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PHARMAC predicts continuing HRT prescribing drop

Media release

PHARMAC predicts continuing drop in HRT prescribing

Even fewer New Zealand women are likely to opt for Hormone Replacement Therapy (HRT) despite the already large drop-off in use, predicts drug funding agency PHARMAC.

Figures published in PHARMAC’s Annual Review, released today, show a 38 percent drop in the number of women prescribed HRT during the 2003 financial year. This represents about 30,000 less women taking HRT than in the June 2002 year. Expenditure on subsidised HRT correspondingly fell by about $2.8 million.

PHARMAC Medical Director Dr Peter Moodie says the New Zealand experience reflects international trends in HRT prescribing, and follows the publication of a number of studies in 2002-2003. These included the Women’s Health Initiative study published in the Journal of the American Medical Association in July 2002. Continued publication of studies such as the Million Women Study, in The Lancet in July 2003, continue the pressure on HRT prescribing.

“It’s clear that New Zealand women and their doctors have taken note of the international literature emerging on the risks of HRT,” says Dr Moodie.

“PHARMAC has noted the publication of these studies and has been closely looking at the issue of access to HRT. This has included a review by the Hormone and Contraceptives sub-committee, and the Consumer Advisory Committee (CAC).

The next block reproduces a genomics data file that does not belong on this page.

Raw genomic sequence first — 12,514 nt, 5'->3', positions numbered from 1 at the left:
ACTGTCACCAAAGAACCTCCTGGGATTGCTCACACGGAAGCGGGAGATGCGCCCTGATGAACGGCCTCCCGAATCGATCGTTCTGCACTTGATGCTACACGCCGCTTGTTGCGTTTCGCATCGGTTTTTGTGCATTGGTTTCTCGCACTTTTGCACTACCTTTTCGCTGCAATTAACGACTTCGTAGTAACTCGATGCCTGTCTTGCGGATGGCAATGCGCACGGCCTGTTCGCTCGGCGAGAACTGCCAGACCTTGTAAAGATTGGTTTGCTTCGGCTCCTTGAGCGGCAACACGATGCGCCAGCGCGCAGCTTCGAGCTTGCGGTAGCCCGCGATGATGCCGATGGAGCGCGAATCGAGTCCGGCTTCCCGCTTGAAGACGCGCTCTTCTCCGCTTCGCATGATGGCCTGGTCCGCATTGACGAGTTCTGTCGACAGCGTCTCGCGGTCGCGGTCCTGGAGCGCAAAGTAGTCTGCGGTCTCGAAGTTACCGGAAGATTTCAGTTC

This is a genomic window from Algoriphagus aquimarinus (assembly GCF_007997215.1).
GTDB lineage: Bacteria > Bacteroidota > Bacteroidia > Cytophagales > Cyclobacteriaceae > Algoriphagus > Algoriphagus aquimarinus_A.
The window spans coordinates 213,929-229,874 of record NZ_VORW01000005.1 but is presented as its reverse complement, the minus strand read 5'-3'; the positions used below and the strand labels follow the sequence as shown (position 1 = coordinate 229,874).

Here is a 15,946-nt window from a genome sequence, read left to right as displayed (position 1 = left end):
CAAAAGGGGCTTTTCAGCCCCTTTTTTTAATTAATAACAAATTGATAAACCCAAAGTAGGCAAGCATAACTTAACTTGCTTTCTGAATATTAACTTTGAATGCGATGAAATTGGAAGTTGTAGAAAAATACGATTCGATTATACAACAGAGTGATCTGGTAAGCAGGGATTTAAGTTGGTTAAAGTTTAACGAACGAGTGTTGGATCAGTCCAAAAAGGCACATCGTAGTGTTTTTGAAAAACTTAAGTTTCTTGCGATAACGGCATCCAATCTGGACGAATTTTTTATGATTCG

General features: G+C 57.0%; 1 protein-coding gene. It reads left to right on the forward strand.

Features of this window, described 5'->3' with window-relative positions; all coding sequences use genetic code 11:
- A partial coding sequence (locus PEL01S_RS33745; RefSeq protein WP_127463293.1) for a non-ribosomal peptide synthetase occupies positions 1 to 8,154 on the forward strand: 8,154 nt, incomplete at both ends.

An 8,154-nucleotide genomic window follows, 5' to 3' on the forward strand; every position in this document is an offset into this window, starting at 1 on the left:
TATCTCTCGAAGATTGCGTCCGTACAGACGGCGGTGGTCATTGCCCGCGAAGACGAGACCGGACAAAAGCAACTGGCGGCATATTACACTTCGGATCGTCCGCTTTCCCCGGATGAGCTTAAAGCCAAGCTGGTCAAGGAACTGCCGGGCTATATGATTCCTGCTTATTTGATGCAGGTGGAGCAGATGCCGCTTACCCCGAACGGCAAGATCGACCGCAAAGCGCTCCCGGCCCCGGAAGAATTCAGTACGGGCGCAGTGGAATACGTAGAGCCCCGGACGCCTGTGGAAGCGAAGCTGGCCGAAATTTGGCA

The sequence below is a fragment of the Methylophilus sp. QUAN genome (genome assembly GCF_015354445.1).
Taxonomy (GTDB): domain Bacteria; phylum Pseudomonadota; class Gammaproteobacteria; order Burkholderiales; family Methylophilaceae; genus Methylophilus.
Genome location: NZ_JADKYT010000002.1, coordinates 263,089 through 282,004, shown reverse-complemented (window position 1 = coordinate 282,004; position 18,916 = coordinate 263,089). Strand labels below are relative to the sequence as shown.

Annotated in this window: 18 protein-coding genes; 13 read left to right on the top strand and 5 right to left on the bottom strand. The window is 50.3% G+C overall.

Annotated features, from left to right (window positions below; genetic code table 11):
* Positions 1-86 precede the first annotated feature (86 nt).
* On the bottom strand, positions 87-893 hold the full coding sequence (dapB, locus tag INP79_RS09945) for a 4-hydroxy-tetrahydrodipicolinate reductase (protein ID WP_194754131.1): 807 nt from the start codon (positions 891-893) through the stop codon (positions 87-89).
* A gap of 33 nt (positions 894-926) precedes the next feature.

“We are pleased that the messages from these studies have been taken on board and that women are making decisions about their healthcare in an informed manner. There are risks associated with many prescription medicines, however it appears that in the case of HRT, many women have arrived at the conclusion that the risks of continuing treatment outweigh the benefits.

“Our analysis suggests that prescriptions for HRT will continue to decline over the next few years, although the rate of decline will slow. Further accelerated drop-offs may depend on the publication of future data on the effects of HRT.”

PHARMAC is continuing to closely monitor HRT prescribing patterns with monthly reports provided to the PHARMAC Board.


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